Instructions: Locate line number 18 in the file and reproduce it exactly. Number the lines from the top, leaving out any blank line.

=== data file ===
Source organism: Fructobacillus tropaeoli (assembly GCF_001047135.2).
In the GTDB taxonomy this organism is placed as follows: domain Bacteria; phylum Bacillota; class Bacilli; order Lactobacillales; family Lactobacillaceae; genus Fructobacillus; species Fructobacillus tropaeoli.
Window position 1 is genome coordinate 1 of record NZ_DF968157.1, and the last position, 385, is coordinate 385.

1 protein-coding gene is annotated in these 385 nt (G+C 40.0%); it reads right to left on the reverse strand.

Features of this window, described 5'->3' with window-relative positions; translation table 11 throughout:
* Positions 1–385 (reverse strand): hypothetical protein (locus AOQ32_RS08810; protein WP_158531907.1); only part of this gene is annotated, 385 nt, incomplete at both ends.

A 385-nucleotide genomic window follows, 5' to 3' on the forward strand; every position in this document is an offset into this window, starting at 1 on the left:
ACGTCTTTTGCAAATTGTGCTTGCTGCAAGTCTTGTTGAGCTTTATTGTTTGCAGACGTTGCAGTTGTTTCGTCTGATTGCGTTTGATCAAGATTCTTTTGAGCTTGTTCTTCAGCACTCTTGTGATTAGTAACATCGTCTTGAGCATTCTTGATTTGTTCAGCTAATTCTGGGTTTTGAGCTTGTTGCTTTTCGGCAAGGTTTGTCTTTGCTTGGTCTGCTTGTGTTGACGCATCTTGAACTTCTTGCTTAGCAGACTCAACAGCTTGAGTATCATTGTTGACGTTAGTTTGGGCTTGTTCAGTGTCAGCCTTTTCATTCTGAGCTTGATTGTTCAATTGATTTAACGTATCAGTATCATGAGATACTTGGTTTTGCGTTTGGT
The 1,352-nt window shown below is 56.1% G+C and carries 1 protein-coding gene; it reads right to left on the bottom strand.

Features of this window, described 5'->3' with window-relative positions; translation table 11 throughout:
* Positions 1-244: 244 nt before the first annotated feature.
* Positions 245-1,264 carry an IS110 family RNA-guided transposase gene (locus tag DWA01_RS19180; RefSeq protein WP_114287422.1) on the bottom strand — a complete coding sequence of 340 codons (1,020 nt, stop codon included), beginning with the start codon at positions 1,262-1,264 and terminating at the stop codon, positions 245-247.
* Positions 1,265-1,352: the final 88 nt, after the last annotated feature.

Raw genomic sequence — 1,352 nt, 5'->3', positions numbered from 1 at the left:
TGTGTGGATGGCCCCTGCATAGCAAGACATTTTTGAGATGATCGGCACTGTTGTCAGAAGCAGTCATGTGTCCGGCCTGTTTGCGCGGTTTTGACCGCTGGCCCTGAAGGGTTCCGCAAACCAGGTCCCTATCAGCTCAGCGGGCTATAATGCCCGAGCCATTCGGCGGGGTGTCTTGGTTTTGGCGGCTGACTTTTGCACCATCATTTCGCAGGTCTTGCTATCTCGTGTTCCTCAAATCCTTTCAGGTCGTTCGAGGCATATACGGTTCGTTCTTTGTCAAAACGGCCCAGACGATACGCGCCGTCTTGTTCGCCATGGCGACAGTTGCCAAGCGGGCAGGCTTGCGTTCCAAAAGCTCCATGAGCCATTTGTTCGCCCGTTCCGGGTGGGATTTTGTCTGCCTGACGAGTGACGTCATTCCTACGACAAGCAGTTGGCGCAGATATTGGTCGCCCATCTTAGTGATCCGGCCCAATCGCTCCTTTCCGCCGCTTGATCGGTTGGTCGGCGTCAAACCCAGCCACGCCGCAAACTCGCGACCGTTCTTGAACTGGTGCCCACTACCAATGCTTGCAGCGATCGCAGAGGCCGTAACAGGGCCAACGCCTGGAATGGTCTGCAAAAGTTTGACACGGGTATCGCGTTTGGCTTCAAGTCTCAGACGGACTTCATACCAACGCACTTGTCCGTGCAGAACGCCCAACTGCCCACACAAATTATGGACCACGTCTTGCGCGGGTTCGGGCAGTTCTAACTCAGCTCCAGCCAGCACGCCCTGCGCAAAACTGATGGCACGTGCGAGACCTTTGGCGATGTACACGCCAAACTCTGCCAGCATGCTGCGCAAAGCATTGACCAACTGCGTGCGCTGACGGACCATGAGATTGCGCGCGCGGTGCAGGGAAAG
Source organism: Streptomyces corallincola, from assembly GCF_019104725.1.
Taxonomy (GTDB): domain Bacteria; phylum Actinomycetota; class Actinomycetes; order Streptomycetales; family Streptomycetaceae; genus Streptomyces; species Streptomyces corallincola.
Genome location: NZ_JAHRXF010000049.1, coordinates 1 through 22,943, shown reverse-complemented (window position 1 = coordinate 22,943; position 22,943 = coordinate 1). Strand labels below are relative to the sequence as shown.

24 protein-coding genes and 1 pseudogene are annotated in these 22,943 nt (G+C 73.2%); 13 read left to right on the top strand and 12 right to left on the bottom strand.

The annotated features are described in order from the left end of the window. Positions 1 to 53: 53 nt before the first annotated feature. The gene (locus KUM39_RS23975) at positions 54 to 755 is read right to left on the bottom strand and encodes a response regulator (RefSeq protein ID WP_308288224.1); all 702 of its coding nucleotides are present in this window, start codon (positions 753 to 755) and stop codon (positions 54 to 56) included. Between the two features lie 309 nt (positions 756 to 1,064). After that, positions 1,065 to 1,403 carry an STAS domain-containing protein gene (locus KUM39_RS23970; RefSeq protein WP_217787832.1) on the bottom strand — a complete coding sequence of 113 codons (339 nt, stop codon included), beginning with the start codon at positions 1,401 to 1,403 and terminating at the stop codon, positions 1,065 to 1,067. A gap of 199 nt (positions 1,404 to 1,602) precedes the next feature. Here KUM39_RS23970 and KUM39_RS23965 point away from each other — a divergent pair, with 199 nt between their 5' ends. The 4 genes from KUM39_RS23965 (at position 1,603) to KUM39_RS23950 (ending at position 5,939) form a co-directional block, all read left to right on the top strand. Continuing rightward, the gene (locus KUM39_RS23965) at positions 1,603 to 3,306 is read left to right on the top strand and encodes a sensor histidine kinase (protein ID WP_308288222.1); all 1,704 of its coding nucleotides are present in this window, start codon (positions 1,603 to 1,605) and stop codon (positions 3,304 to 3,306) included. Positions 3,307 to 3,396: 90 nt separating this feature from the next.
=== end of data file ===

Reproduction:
Genome location: NZ_JAHRXF010000049.1, coordinates 1 through 22,943, shown reverse-complemented (window position 1 = coordinate 22,943; position 22,943 = coordinate 1). Strand labels below are relative to the sequence as shown.